An apelike creature with human features, whose fossil bones were discovered recently in a South African cave, is the most plausible known ancestor of archaic and modern humans, the scientists who discovered the fossils say.
The claim, if accepted, would radically redraw the present version of the human family tree, placing the new fossil species in the center. The new species, called Australopithecus sediba, would dislodge Homo habilis, the famous tool-making fossil found by Louis and Mary Leakey, as the immediate human ancestor.
Paleontologists agree that the new fossils, discovered by Lee Berger of the University of Witwatersrand in Johannesburg, are of great significance. But they do not necessarily agree with Dr. Berger’s contention, published Thursday in five articles in Science, that the fossils are on the main line of human evolution.
As is common in the field of paleoanthropology, the discoverer of a new fossil is seeking to place it on the direct line of human descent, while others are resisting that interpretation.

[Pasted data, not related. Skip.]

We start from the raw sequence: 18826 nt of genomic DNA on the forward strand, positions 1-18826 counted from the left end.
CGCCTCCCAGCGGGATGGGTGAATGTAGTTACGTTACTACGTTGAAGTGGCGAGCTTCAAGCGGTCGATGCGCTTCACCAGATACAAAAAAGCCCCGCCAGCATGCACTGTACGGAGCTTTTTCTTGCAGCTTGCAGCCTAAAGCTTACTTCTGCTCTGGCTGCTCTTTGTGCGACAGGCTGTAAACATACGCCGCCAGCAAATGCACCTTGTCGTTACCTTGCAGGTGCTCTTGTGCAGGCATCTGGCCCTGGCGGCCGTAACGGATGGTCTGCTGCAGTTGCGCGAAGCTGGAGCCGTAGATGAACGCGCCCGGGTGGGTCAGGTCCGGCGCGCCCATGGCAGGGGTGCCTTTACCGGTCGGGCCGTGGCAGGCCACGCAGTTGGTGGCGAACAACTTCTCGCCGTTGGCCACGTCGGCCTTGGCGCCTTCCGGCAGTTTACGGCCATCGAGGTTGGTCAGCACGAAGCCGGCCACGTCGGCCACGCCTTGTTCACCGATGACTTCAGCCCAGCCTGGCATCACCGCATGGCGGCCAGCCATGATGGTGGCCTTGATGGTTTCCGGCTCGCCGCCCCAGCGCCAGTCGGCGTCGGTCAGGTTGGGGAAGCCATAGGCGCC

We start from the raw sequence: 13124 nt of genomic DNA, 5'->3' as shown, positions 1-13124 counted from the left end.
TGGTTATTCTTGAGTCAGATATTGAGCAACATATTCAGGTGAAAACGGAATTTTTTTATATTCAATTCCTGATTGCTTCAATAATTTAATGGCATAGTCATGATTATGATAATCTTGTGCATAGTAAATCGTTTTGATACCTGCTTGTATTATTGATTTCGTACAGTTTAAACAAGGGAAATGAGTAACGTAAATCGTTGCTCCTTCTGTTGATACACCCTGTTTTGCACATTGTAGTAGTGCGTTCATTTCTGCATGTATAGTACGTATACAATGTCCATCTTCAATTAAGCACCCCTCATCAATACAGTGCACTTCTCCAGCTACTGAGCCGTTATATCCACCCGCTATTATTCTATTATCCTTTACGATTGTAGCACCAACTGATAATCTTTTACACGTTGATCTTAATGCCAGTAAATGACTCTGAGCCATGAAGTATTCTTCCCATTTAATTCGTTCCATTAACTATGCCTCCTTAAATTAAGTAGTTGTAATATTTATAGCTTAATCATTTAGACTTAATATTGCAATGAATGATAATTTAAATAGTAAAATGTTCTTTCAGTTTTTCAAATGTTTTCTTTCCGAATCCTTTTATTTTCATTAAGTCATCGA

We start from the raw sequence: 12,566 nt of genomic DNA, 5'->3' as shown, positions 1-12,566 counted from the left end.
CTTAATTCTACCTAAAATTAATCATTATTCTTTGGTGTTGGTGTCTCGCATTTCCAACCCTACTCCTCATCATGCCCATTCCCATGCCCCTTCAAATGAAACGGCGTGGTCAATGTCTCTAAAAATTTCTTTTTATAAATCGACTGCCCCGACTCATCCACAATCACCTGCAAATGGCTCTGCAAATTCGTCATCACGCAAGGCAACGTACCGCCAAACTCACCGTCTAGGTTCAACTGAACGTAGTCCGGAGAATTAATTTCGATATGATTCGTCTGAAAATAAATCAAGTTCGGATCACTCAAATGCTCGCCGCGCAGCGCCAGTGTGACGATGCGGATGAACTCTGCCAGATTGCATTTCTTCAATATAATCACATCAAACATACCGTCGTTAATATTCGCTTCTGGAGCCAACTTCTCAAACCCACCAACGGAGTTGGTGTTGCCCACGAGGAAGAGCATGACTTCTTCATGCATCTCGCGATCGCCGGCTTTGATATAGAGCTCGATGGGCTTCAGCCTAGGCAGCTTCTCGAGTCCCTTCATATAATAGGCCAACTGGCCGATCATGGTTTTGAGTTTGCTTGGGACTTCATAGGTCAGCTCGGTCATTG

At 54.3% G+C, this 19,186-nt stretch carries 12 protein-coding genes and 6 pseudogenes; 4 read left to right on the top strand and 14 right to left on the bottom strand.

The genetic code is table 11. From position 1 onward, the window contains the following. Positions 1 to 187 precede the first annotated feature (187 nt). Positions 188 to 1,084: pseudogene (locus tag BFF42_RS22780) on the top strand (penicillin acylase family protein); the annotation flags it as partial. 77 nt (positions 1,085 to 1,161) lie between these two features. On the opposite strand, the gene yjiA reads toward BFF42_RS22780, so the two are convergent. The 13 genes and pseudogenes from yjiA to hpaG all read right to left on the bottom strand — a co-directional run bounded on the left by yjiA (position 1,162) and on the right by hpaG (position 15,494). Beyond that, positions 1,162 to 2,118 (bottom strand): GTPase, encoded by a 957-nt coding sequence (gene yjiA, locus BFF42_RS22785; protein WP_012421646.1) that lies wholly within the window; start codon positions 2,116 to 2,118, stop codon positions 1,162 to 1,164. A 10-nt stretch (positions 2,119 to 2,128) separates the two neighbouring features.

The new fossils are unusually complete. In addition to two skulls reported last year, researchers led by Dr. Berger have since retrieved an almost complete right hand, a foot and a pelvis. The bones are especially well preserved because their owners apparently fell into a deep cave and a few weeks later were swept into a sediment that quickly fossilized their bones. The rocks above the cave have gradually eroded away, bringing the fossils to the surface, where one was found by Dr. Berger’s son, Matthew, in 2008.
The Australopithecenes fell into the cave 1.977 million years ago, according to dating based on the rate of decay of uranium in the rock layer that holds the fossils.
TVNL Comment: Would someone PLEASE send this to Michele Bachmann and Rick Perry?